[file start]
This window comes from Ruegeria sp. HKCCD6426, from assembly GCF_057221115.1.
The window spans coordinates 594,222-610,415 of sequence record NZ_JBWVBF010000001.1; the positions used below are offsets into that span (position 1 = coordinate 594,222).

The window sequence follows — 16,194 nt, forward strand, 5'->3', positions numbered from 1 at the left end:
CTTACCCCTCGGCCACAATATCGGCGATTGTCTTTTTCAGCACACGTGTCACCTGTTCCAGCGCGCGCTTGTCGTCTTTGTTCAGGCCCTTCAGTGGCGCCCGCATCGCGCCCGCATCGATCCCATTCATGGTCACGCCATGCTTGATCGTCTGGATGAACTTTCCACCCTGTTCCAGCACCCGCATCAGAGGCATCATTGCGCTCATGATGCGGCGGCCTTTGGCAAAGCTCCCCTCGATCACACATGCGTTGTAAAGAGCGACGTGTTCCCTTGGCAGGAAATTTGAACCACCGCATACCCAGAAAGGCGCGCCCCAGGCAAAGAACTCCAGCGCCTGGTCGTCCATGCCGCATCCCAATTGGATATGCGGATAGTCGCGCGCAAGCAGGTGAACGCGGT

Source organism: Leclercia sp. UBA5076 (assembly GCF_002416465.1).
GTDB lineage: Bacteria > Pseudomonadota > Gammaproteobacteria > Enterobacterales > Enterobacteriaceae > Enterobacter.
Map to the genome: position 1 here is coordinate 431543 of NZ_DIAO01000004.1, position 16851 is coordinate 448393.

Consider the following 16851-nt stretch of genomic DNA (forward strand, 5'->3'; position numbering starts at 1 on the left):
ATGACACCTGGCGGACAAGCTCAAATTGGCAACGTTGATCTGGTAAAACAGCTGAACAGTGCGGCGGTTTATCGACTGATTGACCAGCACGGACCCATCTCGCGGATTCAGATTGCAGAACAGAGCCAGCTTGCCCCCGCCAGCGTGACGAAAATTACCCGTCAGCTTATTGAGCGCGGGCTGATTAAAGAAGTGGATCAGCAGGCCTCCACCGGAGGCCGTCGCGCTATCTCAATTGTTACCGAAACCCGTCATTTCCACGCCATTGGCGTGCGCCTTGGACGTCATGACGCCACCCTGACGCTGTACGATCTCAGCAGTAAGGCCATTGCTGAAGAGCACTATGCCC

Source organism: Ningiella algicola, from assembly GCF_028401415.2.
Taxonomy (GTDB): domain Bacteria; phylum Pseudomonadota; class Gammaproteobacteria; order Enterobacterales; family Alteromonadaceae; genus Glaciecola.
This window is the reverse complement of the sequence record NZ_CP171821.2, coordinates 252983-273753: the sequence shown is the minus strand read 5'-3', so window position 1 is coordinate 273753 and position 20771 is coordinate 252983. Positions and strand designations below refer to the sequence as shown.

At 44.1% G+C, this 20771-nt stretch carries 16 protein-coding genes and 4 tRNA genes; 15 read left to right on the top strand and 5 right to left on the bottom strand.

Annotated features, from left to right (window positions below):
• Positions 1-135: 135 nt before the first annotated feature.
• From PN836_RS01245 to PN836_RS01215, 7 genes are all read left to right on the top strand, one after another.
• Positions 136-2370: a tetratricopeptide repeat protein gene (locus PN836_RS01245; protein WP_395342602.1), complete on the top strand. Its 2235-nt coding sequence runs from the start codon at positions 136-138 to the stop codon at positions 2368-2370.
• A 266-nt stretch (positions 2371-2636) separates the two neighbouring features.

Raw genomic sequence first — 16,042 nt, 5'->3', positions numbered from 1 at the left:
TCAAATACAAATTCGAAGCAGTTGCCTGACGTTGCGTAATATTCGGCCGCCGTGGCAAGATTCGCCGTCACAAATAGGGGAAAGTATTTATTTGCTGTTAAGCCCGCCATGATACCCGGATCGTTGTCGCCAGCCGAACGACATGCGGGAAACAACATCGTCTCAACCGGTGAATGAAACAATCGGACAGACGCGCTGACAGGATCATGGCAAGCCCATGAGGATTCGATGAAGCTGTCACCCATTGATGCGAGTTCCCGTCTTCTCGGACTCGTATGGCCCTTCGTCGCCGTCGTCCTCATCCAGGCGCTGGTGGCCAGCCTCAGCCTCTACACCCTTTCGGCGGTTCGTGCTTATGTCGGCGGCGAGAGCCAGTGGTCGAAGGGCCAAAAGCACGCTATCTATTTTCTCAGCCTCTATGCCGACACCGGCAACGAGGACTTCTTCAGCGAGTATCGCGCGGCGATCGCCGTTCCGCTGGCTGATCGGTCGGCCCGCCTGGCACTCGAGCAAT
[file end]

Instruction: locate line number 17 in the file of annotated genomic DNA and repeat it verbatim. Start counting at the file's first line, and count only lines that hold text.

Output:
• Positions 136-2370: a tetratricopeptide repeat protein gene (locus PN836_RS01245; protein WP_395342602.1), complete on the top strand. Its 2235-nt coding sequence runs from the start codon at positions 136-138 to the stop codon at positions 2368-2370.